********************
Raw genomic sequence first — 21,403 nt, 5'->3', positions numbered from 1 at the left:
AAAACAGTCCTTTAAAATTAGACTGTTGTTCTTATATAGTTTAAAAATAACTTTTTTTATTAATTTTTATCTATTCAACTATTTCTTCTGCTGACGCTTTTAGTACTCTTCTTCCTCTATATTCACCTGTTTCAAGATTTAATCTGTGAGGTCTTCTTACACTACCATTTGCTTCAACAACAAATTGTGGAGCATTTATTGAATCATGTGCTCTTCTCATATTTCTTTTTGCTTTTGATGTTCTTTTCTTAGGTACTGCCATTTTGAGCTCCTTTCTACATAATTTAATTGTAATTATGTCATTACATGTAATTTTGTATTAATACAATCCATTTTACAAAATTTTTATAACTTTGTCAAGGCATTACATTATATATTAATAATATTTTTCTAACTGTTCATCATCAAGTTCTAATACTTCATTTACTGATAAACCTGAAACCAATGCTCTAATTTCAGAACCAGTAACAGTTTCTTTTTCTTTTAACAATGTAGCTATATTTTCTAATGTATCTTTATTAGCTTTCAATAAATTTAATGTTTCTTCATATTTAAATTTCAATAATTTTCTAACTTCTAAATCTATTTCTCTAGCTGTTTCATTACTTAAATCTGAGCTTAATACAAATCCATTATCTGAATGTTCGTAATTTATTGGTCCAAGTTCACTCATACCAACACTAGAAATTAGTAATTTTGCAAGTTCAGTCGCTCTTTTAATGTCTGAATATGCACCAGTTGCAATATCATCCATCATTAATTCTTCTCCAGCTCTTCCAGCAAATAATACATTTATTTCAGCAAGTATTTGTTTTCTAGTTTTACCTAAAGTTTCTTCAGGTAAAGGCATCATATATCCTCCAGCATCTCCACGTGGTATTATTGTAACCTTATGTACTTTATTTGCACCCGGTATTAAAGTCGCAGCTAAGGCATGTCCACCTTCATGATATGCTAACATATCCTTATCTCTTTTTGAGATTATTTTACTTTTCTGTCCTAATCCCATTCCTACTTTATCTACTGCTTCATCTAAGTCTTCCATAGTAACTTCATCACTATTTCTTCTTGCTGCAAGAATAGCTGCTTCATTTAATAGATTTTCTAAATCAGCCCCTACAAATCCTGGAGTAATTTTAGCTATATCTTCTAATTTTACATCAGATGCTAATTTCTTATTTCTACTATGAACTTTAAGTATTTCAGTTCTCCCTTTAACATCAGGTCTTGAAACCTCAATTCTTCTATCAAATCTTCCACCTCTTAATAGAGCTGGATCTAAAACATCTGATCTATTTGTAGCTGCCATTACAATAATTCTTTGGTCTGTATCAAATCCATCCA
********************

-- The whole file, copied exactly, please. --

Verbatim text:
Raw genomic sequence first — 21,403 nt, 5'->3', positions numbered from 1 at the left:
AAAACAGTCCTTTAAAATTAGACTGTTGTTCTTATATAGTTTAAAAATAACTTTTTTTATTAATTTTTATCTATTCAACTATTTCTTCTGCTGACGCTTTTAGTACTCTTCTTCCTCTATATTCACCTGTTTCAAGATTTAATCTGTGAGGTCTTCTTACACTACCATTTGCTTCAACAACAAATTGTGGAGCATTTATTGAATCATGTGCTCTTCTCATATTTCTTTTTGCTTTTGATGTTCTTTTCTTAGGTACTGCCATTTTGAGCTCCTTTCTACATAATTTAATTGTAATTATGTCATTACATGTAATTTTGTATTAATACAATCCATTTTACAAAATTTTTATAACTTTGTCAAGGCATTACATTATATATTAATAATATTTTTCTAACTGTTCATCATCAAGTTCTAATACTTCATTTACTGATAAACCTGAAACCAATGCTCTAATTTCAGAACCAGTAACAGTTTCTTTTTCTTTTAACAATGTAGCTATATTTTCTAATGTATCTTTATTAGCTTTCAATAAATTTAATGTTTCTTCATATTTAAATTTCAATAATTTTCTAACTTCTAAATCTATTTCTCTAGCTGTTTCATTACTTAAATCTGAGCTTAATACAAATCCATTATCTGAATGTTCGTAATTTATTGGTCCAAGTTCACTCATACCAACACTAGAAATTAGTAATTTTGCAAGTTCAGTCGCTCTTTTAATGTCTGAATATGCACCAGTTGCAATATCATCCATCATTAATTCTTCTCCAGCTCTTCCAGCAAATAATACATTTATTTCAGCAAGTATTTGTTTTCTAGTTTTACCTAAAGTTTCTTCAGGTAAAGGCATCATATATCCTCCAGCATCTCCACGTGGTATTATTGTAACCTTATGTACTTTATTTGCACCCGGTATTAAAGTCGCAGCTAAGGCATGTCCACCTTCATGATATGCTAACATATCCTTATCTCTTTTTGAGATTATTTTACTTTTCTGTCCTAATCCCATTCCTACTTTATCTACTGCTTCATCTAAGTCTTCCATAGTAACTTCATCACTATTTCTTCTTGCTGCAAGAATAGCTGCTTCATTTAATAGATTTTCTAAATCAGCCCCTACAAATCCTGGAGTAATTTTAGCTATATCTTCTAATTTTACATCAGATGCTAATTTCTTATTTCTACTATGAACTTTAAGTATTTCAGTTCTCCCTTTAACATCAGGTCTTGAAACCTCAATTCTTCTATCAAATCTTCCACCTCTTAATAGAGCTGGATCTAAAACATCTGATCTATTTGTAGCTGCCATTACAATAATTCTTTGGTCTGTATCAAATCCATCCA